What Documents Do I Need for a Refinance?
- posted 7.10.2019
- Taylir Paynter
- Home Loans
Today’s low mortgage rates may cause many to start thinking about refinancing. To keep your loan moving through the potential application traffic, it might be wise to gather the following documentation now for less problems locating this information later. For your convenience, we’ve summarized some of the most requested documents you may need during the loan process.
Proof of Income
Your lender will want to know if you have enough income for your new monthly payments, plus any out-of-pocket closing costs. They can do this by understanding how much money you make. That’s why it’s important to make copies of recent pay stubs from your employer (usually 30 days of pay stubs), as well as up to two years of tax returns and tax forms such as your W-2s and/or 1099s from current and past employers.
Your Total Assets
You will need to document your assets, starting with your checking and savings accounts. This will help verify the source of your down payment and the value of your accounts. Along with those statements, you will also need to provide statement copies for stocks, bonds, mutual funds, CDs, retirement accounts and other real estate.
Your Monthly Debt
Among the debts you will need to document are your current mortgage, credit cards, student loans, home equity lines of credit, vehicle loans and more. This is important information for your lender to determine your debt-to-income ratio, which measures the percentage of your monthly debt payments to your monthly gross income. In other words, will you have enough income to meet your monthly financial obligations?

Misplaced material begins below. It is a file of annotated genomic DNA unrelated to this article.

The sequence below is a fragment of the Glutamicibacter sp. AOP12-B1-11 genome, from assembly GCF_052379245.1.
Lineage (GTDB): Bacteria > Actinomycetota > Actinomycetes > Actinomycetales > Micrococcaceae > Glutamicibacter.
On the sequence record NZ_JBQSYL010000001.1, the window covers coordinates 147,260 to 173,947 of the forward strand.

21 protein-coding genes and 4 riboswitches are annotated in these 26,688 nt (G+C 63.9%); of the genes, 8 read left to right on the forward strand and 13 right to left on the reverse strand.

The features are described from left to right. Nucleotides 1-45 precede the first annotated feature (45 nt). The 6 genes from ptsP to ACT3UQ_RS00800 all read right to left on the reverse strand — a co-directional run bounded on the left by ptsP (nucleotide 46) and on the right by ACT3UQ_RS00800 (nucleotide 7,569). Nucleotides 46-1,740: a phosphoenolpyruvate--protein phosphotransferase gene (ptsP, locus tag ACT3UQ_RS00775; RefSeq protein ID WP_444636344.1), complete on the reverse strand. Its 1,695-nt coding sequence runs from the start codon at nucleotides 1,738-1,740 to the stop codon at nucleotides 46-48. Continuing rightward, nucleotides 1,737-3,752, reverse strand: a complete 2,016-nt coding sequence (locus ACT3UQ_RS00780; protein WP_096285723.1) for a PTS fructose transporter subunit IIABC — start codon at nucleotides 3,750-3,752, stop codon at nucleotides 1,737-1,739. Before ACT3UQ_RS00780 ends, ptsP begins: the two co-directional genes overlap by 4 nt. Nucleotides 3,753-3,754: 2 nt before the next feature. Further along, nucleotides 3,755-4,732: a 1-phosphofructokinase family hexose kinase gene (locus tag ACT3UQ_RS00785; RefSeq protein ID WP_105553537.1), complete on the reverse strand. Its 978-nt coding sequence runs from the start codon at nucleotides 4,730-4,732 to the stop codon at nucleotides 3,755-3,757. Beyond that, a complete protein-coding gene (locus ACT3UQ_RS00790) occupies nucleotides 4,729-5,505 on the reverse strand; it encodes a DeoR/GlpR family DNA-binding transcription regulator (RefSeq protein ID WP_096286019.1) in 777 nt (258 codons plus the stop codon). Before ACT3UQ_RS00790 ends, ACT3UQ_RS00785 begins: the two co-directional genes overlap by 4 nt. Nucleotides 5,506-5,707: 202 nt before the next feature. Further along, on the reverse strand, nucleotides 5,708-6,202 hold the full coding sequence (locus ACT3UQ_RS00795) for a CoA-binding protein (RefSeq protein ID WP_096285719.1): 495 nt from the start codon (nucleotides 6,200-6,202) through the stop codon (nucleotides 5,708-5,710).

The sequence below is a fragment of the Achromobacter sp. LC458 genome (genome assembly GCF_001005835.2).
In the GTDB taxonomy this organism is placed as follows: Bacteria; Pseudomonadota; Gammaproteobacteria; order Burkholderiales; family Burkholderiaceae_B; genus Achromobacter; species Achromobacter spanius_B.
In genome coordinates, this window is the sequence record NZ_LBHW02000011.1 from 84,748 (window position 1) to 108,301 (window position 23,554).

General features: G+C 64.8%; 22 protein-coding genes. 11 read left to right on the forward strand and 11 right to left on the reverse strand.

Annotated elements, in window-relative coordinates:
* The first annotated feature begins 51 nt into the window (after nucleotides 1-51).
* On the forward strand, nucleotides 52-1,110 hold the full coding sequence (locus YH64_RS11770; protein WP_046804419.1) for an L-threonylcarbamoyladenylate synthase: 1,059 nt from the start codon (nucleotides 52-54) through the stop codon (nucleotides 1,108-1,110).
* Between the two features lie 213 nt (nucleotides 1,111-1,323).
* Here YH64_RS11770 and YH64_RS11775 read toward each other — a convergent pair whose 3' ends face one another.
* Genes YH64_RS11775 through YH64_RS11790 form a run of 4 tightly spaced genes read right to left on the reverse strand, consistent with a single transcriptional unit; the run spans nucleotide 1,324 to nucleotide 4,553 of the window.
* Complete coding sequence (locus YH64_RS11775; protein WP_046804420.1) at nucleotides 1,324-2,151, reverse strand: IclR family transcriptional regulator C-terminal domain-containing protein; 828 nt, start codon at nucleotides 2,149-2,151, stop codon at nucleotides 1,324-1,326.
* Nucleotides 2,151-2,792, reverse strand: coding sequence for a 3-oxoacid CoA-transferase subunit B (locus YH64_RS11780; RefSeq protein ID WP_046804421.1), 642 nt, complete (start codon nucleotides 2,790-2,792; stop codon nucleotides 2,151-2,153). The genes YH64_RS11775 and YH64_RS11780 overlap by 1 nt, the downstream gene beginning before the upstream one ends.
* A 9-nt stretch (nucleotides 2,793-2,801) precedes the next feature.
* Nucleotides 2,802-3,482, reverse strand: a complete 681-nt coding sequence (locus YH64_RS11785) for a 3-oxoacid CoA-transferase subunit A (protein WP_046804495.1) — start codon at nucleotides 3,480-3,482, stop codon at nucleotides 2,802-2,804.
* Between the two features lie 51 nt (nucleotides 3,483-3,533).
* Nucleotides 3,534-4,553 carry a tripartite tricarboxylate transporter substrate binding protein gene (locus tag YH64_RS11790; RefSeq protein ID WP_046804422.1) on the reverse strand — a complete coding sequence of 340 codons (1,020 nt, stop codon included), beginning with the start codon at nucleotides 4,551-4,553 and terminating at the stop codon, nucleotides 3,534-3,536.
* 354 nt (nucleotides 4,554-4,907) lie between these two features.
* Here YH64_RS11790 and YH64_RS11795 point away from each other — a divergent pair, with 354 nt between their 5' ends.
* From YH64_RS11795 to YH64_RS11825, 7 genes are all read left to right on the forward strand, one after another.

While you will not be asked to submit paper copies of your credit reports, your lender will need to perform a credit check with your permission. It may be in your best interest to request and review your credit reports in advance of the loan process, that way you have an opportunity to correct any errors and avoid any misunderstandings with your lender.
Your lender may also ask for a current appraisal of your home to help determine your loan-to-value ratio, an important calculation in comparing how much your house is worth versus how much you owe on your existing loan.
There’s always the possibility that your lender may request more (or less) documents that are unique to your situation. For instance, if you’ve been divorced, a divorce decree can indicate child support or alimony obligations. If you’re self-employed, your profit and loss statements for the current year can help establish proof of your income. And if you currently live in a condominium, your lender may want to see the Homeowners Association (HOA) fees you have paid.
You Have Document Copies in Hand … Now What?
If this all sounds too familiar, it’s because it probably is. Ultimately, you will be providing many of the same documents (just updated) as you did during your original home loan. But by preparing your documents early, you will take some of the stress out of refinancing. Once you’ve done that, it’s time to take the first step and contact a New American Funding representative who can help guide you on a path toward achieving your financial goals today.